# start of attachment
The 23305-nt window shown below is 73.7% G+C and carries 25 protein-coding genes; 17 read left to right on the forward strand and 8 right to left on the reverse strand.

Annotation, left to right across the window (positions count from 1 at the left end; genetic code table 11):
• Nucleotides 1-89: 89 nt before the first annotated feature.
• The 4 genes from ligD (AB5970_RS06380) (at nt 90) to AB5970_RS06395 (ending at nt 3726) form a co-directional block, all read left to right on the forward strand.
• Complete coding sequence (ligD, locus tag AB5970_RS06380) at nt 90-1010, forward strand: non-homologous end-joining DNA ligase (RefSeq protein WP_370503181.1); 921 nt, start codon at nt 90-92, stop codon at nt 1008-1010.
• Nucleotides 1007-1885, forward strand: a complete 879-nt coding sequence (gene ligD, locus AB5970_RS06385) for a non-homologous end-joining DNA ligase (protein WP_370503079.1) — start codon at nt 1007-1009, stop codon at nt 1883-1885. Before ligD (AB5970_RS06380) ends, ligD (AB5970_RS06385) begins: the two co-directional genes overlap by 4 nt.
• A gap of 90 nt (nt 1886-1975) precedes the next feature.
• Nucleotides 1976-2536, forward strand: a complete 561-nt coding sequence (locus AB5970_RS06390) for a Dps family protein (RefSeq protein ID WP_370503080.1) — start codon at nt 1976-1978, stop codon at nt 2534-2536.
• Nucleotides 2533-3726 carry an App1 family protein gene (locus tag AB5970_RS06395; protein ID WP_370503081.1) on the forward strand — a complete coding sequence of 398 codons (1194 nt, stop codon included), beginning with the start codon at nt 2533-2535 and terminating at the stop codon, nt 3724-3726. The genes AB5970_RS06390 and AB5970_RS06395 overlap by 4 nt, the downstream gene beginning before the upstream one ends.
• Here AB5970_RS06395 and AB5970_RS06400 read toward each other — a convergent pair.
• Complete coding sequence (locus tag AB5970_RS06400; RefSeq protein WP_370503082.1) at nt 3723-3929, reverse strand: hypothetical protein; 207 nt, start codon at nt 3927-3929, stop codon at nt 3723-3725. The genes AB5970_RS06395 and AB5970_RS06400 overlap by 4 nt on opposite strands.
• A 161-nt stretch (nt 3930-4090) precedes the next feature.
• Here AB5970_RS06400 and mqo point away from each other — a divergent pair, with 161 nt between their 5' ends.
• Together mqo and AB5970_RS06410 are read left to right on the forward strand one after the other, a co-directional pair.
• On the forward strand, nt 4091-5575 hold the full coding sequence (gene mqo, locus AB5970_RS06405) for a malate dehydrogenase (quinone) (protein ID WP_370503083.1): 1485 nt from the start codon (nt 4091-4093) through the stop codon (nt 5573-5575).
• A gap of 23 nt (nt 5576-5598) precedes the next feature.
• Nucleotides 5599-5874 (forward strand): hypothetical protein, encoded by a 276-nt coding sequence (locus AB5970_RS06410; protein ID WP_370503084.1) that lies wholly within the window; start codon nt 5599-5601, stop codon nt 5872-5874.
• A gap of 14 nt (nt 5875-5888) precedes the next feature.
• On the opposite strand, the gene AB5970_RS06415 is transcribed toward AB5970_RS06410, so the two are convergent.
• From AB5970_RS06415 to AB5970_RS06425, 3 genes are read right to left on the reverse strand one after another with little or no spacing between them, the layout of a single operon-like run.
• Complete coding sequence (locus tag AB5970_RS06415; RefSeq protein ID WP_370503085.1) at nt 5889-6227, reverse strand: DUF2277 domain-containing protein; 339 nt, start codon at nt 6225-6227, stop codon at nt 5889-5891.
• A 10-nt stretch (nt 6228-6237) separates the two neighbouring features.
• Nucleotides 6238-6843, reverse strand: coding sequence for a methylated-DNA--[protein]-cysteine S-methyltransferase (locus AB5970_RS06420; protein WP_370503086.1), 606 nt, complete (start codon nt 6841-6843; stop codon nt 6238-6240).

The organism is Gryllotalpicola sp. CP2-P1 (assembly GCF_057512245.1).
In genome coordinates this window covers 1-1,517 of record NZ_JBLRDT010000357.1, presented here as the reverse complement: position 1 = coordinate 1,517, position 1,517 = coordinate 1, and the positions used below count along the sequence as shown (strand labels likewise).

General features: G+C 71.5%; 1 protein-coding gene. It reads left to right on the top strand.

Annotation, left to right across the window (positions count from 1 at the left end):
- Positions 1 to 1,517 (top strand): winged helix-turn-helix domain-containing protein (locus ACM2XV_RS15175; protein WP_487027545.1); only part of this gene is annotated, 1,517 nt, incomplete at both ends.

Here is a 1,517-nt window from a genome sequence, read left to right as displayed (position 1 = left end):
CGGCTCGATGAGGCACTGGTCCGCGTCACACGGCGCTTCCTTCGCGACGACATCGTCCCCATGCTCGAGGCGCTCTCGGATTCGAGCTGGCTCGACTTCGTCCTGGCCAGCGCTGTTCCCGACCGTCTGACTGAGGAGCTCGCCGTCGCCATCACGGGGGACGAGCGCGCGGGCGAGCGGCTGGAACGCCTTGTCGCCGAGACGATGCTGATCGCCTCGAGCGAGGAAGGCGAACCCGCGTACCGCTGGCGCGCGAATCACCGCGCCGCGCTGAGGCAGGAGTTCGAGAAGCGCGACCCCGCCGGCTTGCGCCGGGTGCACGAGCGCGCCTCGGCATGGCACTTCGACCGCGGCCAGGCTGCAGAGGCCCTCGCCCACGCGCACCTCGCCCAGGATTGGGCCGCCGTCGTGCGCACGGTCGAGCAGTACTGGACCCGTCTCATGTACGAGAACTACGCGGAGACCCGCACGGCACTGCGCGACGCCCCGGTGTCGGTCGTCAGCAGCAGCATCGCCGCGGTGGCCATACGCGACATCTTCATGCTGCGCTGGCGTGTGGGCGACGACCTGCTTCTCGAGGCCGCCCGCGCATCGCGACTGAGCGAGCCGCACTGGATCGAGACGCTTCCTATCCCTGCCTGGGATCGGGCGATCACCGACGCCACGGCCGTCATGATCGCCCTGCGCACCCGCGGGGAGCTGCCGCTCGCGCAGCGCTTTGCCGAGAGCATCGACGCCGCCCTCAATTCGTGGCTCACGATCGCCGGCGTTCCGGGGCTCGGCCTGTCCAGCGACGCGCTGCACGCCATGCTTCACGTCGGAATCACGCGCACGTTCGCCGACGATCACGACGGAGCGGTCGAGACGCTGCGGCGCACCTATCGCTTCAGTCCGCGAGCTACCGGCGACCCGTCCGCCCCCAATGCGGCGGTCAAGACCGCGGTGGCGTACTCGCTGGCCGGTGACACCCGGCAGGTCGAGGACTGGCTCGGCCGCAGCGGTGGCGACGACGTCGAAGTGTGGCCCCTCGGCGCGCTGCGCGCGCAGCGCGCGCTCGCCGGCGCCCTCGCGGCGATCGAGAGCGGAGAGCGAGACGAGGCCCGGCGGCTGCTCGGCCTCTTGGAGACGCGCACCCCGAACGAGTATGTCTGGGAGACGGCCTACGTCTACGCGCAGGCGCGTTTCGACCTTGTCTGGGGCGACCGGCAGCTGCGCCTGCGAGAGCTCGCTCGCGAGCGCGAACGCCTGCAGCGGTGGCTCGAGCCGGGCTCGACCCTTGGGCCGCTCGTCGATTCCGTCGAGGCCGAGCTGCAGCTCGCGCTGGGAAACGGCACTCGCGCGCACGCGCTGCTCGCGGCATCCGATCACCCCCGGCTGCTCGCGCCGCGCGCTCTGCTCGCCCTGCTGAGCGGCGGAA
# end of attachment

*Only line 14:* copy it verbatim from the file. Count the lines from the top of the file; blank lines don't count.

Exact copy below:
• Together mqo and AB5970_RS06410 are read left to right on the forward strand one after the other, a co-directional pair.